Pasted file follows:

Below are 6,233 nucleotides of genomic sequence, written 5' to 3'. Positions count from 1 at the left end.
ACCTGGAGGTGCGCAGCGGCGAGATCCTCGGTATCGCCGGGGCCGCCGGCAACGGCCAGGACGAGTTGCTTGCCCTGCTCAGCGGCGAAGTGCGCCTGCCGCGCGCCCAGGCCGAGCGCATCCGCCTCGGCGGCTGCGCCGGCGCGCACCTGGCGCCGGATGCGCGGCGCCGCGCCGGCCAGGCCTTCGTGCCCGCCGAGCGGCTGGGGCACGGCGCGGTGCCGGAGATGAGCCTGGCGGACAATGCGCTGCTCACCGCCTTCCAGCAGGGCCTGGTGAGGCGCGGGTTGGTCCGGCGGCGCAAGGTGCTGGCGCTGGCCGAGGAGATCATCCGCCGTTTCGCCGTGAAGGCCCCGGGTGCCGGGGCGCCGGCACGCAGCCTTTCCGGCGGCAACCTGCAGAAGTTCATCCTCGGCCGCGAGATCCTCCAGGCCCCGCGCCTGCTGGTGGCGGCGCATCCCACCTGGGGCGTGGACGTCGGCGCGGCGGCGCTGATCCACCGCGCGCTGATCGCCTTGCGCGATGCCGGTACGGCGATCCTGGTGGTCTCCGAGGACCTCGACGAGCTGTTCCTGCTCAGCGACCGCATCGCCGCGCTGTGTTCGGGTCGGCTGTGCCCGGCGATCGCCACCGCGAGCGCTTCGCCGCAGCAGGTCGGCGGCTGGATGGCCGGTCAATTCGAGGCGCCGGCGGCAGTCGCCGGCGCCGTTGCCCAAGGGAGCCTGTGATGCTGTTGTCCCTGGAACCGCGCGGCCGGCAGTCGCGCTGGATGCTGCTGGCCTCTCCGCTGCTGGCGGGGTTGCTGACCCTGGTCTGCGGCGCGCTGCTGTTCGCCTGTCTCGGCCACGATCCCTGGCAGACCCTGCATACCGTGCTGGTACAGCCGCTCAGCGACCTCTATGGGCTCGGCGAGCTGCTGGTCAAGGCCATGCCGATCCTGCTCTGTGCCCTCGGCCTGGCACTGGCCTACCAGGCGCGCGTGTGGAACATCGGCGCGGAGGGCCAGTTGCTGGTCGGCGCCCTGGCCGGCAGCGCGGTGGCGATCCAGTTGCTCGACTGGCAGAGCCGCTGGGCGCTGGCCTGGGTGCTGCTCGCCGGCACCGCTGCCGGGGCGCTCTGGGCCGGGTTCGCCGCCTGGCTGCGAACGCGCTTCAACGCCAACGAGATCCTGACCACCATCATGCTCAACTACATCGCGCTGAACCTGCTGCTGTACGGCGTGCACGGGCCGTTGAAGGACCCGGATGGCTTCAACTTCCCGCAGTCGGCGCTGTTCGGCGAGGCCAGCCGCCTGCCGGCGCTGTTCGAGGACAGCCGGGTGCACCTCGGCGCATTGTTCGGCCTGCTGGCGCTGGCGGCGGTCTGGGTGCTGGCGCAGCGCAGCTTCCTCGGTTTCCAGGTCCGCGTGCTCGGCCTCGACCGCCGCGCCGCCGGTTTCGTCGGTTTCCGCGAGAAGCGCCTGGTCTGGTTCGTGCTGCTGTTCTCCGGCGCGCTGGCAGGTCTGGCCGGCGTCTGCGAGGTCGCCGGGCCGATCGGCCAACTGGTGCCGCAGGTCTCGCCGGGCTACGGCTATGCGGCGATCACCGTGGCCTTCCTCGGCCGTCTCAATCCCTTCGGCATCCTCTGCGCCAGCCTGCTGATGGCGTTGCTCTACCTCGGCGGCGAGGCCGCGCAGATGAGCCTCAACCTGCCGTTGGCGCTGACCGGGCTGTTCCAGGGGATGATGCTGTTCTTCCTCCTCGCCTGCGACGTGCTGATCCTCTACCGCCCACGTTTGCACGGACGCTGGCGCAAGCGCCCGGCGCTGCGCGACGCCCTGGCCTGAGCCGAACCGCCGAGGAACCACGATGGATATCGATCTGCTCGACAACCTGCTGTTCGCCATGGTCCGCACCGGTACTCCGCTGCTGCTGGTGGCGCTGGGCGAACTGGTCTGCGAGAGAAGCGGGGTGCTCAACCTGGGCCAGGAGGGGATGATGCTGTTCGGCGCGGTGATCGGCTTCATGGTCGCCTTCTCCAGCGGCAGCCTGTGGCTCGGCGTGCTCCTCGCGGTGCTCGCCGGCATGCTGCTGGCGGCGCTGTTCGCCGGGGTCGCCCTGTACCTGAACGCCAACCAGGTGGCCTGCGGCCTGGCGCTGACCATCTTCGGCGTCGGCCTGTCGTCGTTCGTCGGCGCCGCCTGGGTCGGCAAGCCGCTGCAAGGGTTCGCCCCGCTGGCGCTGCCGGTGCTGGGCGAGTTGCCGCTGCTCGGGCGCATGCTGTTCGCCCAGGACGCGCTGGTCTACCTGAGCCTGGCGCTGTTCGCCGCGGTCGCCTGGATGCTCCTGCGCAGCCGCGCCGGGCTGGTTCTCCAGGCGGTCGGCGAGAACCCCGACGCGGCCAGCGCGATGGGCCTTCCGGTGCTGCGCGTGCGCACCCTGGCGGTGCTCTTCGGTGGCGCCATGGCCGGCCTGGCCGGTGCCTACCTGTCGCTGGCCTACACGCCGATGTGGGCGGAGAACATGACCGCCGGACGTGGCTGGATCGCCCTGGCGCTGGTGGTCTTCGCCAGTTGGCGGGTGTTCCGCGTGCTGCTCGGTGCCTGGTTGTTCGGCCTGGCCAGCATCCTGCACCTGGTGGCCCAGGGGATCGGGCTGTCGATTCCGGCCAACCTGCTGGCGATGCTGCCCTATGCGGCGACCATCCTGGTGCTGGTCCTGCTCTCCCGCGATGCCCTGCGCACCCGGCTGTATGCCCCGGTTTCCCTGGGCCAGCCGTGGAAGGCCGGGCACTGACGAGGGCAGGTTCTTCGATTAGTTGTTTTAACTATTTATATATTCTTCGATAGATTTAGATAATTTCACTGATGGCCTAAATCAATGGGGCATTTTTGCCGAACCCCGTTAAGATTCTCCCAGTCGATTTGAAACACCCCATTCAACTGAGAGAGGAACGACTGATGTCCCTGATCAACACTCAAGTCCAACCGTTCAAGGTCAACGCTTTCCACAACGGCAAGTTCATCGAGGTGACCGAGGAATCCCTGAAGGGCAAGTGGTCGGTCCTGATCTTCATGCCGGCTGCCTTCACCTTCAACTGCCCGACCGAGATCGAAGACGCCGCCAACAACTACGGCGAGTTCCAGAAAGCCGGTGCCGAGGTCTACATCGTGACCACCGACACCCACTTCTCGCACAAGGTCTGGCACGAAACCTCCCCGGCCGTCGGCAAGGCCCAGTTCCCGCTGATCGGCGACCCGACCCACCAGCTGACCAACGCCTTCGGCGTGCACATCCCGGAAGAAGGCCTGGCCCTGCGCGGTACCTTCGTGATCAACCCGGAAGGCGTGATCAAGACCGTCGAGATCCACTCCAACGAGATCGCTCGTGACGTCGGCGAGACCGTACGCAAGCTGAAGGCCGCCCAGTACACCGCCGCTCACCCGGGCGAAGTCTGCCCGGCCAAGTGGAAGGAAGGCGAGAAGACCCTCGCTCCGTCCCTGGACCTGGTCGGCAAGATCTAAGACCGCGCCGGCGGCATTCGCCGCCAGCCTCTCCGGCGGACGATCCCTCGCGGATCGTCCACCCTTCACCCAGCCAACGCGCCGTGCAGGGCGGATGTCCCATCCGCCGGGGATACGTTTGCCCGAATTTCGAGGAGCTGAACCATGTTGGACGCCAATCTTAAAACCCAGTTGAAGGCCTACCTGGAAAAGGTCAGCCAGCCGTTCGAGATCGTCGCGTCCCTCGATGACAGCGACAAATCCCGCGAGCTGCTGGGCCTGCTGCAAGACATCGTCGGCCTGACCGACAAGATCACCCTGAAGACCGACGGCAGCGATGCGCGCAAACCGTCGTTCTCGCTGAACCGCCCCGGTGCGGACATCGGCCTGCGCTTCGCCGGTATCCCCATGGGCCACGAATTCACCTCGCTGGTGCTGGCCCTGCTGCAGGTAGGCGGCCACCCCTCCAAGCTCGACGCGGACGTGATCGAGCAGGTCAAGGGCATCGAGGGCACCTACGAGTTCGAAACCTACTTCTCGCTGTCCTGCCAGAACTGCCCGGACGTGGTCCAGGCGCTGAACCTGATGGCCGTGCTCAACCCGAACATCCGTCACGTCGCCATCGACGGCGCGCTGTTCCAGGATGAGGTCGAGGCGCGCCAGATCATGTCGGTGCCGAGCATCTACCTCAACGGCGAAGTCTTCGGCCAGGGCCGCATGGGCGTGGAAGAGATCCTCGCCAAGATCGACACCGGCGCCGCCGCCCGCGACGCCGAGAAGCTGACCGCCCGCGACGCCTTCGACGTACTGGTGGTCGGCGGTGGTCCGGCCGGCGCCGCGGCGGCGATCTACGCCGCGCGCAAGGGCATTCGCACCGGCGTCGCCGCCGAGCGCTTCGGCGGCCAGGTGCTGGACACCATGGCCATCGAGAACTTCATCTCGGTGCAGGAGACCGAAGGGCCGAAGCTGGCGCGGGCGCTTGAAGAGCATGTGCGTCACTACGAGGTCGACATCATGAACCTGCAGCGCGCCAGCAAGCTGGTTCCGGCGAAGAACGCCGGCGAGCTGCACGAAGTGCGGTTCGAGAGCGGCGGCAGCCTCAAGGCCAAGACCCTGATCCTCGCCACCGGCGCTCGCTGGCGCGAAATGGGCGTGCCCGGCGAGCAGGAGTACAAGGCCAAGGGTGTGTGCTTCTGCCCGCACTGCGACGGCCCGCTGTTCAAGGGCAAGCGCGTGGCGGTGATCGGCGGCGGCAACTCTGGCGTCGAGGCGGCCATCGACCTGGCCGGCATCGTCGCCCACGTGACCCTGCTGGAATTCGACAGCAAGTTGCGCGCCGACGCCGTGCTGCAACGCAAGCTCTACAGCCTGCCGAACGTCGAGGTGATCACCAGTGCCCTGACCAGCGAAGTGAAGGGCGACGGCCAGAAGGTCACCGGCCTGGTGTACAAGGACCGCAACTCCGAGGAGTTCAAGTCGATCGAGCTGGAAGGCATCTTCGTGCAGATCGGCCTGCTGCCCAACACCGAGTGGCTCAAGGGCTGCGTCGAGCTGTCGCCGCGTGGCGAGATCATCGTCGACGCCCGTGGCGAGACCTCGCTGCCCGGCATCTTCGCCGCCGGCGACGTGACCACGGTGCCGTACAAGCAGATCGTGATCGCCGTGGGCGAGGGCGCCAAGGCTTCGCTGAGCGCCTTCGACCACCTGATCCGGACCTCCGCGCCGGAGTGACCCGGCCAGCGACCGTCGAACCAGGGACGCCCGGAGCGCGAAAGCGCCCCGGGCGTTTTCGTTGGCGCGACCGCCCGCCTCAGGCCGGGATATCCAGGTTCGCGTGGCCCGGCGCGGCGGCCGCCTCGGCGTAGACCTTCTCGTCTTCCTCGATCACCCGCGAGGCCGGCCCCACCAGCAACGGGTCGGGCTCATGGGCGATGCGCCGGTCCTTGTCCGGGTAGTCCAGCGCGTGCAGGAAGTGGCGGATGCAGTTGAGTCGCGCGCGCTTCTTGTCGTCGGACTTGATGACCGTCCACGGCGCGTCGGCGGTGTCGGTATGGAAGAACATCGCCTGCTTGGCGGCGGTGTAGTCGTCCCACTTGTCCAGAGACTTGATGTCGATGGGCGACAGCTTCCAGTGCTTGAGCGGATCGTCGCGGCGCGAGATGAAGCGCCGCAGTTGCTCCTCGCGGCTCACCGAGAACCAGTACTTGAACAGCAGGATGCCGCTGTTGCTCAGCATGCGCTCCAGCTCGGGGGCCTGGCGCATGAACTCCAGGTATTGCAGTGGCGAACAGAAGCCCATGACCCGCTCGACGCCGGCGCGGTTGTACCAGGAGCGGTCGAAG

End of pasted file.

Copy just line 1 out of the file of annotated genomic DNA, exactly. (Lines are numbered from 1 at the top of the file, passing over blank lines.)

Below are 6,233 nucleotides of genomic sequence, written 5' to 3'. Positions count from 1 at the left end.